Monday, January 25, 2010

Bean Tip #1 :: Buy Open Stock Art Supplies

Pitt Brush Pens (4)

There is absolutely no doubt in my mind - art supplies are costly. Especially good quality art supplies. When shopping, you will find that there are typically two versions of every kind of media. Student grade and artist (professional) grade. One might think that the less expensive student grade products would be suitable for the beginner, but they often consist of lower quality materials and less pigment which means that you may not achieve your desired results, and you might think it's you, when it's really the materials. (Same goes for paper, but I'll save that for another post.)

Pastels

When I want to buy new supplies, I go digging all over the web for advice from other artists on what works best for them. There is generally a consistent line pointing towards the more expensive products but I don't always have the money to buy a full set of colored pencils or watercolors.

Neocolor II's

The biggest piece of advice I can offer you when shopping for new supplies is buy open stock whenever possible. Open stock means materials that are sold by the piece rather than by the set. Large chain art supply stores like Blick (Blick online as well) and some craft stores like Michael's/AC Moore sell products by the piece. My suggestion is to buy a few of your desired product in the colors you know you will use. I can't tell you how much product I have in browns, & greens I never use. You might end up spending a little more in the long run, but it's better to try before you spend the $$$ on a larger set without knowing whether or not you will like using that product.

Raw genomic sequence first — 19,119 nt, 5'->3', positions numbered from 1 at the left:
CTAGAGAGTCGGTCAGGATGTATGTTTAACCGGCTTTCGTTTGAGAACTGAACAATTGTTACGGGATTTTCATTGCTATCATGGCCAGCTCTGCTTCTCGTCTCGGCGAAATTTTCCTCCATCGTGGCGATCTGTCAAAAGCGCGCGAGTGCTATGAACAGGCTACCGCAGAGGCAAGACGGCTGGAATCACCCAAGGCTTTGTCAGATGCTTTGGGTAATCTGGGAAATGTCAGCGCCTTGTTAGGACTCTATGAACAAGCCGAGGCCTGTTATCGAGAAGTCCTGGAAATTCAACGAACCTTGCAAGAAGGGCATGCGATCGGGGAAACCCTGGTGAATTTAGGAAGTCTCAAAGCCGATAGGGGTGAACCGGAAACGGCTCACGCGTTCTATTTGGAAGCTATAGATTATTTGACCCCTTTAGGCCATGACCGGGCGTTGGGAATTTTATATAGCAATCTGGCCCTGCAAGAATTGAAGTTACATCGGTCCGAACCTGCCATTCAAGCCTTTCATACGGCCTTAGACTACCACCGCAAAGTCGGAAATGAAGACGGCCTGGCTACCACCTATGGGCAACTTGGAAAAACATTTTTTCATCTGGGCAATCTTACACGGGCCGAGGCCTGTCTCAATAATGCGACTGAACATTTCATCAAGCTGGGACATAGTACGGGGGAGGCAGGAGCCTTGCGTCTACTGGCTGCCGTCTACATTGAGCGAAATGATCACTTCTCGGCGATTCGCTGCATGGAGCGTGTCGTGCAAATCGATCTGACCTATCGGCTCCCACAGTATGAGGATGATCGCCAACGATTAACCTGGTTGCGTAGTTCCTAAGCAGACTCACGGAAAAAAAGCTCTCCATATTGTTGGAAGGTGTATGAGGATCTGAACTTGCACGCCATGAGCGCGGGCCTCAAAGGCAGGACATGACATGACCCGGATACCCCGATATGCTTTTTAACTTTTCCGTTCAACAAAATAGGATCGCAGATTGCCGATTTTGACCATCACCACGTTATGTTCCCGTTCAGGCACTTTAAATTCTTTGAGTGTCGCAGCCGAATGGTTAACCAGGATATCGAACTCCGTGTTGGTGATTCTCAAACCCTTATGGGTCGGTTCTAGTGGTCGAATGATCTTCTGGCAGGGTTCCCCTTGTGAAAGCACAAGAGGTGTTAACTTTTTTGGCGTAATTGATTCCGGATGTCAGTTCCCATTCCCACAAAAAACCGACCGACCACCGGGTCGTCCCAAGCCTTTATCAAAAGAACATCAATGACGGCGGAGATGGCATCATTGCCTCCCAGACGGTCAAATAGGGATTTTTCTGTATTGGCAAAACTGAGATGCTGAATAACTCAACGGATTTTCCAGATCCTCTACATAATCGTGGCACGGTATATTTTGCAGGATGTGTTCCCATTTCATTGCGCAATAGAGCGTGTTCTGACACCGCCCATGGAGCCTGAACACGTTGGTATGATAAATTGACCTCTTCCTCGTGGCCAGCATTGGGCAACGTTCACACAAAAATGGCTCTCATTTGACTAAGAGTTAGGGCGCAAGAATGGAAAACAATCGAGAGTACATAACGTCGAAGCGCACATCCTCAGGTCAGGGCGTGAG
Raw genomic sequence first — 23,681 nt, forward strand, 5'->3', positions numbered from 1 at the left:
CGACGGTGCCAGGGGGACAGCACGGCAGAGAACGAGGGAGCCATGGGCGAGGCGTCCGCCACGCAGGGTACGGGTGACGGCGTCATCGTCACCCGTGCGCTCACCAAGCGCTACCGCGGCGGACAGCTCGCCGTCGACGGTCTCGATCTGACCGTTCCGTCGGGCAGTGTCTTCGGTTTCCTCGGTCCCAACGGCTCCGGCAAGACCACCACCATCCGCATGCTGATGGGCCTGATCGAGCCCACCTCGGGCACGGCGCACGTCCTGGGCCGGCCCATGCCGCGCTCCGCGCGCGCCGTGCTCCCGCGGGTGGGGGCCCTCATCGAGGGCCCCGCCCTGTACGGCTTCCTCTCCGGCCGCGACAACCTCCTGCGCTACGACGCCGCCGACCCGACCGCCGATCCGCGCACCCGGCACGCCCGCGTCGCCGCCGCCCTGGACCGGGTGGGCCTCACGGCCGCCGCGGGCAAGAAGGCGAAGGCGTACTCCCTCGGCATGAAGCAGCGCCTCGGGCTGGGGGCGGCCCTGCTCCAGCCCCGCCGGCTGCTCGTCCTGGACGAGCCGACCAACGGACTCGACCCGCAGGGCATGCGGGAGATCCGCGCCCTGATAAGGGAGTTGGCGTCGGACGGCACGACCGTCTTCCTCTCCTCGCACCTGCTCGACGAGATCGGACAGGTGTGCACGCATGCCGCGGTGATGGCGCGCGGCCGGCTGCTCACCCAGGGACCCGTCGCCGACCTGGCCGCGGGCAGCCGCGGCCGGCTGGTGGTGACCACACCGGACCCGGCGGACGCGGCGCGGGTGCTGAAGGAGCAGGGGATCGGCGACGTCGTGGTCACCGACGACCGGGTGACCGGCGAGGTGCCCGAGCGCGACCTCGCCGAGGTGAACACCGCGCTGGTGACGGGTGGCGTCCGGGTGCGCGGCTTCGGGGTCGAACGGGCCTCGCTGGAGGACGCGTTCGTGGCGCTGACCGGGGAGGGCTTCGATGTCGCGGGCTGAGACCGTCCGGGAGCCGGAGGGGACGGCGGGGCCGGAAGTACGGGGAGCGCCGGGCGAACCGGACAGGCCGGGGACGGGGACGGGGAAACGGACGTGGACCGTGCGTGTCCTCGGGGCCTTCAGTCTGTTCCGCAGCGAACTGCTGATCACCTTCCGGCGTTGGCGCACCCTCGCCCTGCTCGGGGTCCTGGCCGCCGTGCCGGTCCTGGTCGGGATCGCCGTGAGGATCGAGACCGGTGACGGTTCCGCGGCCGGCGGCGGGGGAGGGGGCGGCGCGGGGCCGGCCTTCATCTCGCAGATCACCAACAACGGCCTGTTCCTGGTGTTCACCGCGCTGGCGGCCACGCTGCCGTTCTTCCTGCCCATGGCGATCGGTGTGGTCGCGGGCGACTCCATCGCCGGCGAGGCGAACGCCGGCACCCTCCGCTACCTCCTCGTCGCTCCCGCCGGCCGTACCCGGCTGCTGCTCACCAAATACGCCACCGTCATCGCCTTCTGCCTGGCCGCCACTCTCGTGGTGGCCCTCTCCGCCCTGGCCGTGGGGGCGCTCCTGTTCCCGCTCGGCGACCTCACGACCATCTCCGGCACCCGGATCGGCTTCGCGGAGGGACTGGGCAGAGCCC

Albrecht Durer Watercolor Pencils

I finally got smart when I bought these Albrecht Durer Watercolor Pencils. I bought the individual colors I wanted and loved them, then I went back and bought a few more to round out my own personal color pallette and I didn't have to spend money on colors I wasn't going to use.

7 comments:

Annie said...

This is absolutely true. That's why I try to do the same, buy by the piece.
Stephanie, you probably did write about this, but I can't find it on your blog, so if you give me a link I would appreciate it- I am looking for good quality white ink to draw on black paper. I tried 10 different pens and markers and I am not very pleased with the quality. Have you ever reviewed white ink pens?

Biffybeans said...

Anne,

This article on white pens was really helpful to me: http://www.jetpens.com/cms.php/content/Article:_World_of_White_Pens

And this is so far my best white ink pen - cheap too!http://www.jetpens.com/product_info.php/products_id/380

Heather said...

I try to buy open stock myself whenever I can. Usually I could never afford to buy an entire set of anything anyway. With me, it's usually the pinks and purples that don't get used; I'd gladly take your greens and browns, as green and brown are two of my favourite colours! Great tip; I'm looking forward to more.

Gentian said...

I'm like Heather. I usually buy browns. Also greys, dark blues and muted colours. :)

I've always bought open stock for the most part. Though I would love a full coloured pencil set sometime. :)

claydancer said...

This is a great suggestion. I mostly buy open stock also. But it would be fun to have an artists swap of all the things, colors, etc for stuff we might use more.

Anonymous said...

Same here, I am a big cool colors fan but not much into warm colors.

I bought a couple of colors of high quality markers made for the scrapbook market, when I tried my hand at drawing mandalas, a few weeks ago, I realize the difference between the high quality markers from the art store and the kids crayola markers I got from the stationery aisle at the grocery store, (I bought the marker for their cute zippered case). :)

Thanks for being an inspiration Biffybeans :)

Annie said...

Thank you, Stephanie!!! I'll look into it!

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